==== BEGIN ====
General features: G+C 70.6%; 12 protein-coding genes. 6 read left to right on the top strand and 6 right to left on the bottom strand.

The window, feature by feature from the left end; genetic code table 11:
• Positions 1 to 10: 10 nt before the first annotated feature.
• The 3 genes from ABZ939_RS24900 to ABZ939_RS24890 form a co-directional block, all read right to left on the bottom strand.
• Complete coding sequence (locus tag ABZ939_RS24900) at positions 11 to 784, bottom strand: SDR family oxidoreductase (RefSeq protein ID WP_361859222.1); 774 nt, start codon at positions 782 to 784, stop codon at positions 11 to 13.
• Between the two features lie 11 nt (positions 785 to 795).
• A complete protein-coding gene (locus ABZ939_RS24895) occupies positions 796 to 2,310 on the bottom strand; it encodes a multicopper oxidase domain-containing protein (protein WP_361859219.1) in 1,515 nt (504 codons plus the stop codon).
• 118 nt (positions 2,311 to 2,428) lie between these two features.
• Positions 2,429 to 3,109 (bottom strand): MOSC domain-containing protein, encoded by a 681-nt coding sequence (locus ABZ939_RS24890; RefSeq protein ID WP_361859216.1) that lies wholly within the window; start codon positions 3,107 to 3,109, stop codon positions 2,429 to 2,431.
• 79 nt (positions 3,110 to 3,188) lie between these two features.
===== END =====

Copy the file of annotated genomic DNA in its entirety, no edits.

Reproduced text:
General features: G+C 70.6%; 12 protein-coding genes. 6 read left to right on the top strand and 6 right to left on the bottom strand.

The window, feature by feature from the left end; genetic code table 11:
• Positions 1 to 10: 10 nt before the first annotated feature.
• The 3 genes from ABZ939_RS24900 to ABZ939_RS24890 form a co-directional block, all read right to left on the bottom strand.
• Complete coding sequence (locus tag ABZ939_RS24900) at positions 11 to 784, bottom strand: SDR family oxidoreductase (RefSeq protein ID WP_361859222.1); 774 nt, start codon at positions 782 to 784, stop codon at positions 11 to 13.
• Between the two features lie 11 nt (positions 785 to 795).
• A complete protein-coding gene (locus ABZ939_RS24895) occupies positions 796 to 2,310 on the bottom strand; it encodes a multicopper oxidase domain-containing protein (protein WP_361859219.1) in 1,515 nt (504 codons plus the stop codon).
• 118 nt (positions 2,311 to 2,428) lie between these two features.
• Positions 2,429 to 3,109 (bottom strand): MOSC domain-containing protein, encoded by a 681-nt coding sequence (locus ABZ939_RS24890; RefSeq protein ID WP_361859216.1) that lies wholly within the window; start codon positions 3,107 to 3,109, stop codon positions 2,429 to 2,431.
• 79 nt (positions 3,110 to 3,188) lie between these two features.